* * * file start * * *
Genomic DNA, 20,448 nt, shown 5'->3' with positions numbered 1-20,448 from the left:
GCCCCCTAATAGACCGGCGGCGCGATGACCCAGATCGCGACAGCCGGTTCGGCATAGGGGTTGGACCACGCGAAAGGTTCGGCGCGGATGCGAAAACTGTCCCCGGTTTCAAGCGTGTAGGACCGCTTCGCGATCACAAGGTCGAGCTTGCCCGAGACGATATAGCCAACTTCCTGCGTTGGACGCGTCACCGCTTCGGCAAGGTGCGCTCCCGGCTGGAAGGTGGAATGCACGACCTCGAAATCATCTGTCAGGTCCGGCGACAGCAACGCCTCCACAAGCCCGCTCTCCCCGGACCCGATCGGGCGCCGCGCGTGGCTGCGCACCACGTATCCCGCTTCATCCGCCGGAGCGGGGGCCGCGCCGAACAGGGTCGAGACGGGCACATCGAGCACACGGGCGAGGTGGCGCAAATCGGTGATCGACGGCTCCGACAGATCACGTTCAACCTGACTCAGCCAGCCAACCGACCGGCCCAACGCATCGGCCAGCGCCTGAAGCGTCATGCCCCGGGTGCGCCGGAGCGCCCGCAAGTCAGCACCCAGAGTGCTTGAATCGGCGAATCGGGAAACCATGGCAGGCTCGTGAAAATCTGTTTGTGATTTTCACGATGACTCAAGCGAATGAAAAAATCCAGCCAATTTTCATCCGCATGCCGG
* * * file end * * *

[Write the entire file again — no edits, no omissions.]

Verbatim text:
Genomic DNA, 20,448 nt, shown 5'->3' with positions numbered 1-20,448 from the left:
GCCCCCTAATAGACCGGCGGCGCGATGACCCAGATCGCGACAGCCGGTTCGGCATAGGGGTTGGACCACGCGAAAGGTTCGGCGCGGATGCGAAAACTGTCCCCGGTTTCAAGCGTGTAGGACCGCTTCGCGATCACAAGGTCGAGCTTGCCCGAGACGATATAGCCAACTTCCTGCGTTGGACGCGTCACCGCTTCGGCAAGGTGCGCTCCCGGCTGGAAGGTGGAATGCACGACCTCGAAATCATCTGTCAGGTCCGGCGACAGCAACGCCTCCACAAGCCCGCTCTCCCCGGACCCGATCGGGCGCCGCGCGTGGCTGCGCACCACGTATCCCGCTTCATCCGCCGGAGCGGGGGCCGCGCCGAACAGGGTCGAGACGGGCACATCGAGCACACGGGCGAGGTGGCGCAAATCGGTGATCGACGGCTCCGACAGATCACGTTCAACCTGACTCAGCCAGCCAACCGACCGGCCCAACGCATCGGCCAGCGCCTGAAGCGTCATGCCCCGGGTGCGCCGGAGCGCCCGCAAGTCAGCACCCAGAGTGCTTGAATCGGCGAATCGGGAAACCATGGCAGGCTCGTGAAAATCTGTTTGTGATTTTCACGATGACTCAAGCGAATGAAAAAATCCAGCCAATTTTCATCCGCATGCCGG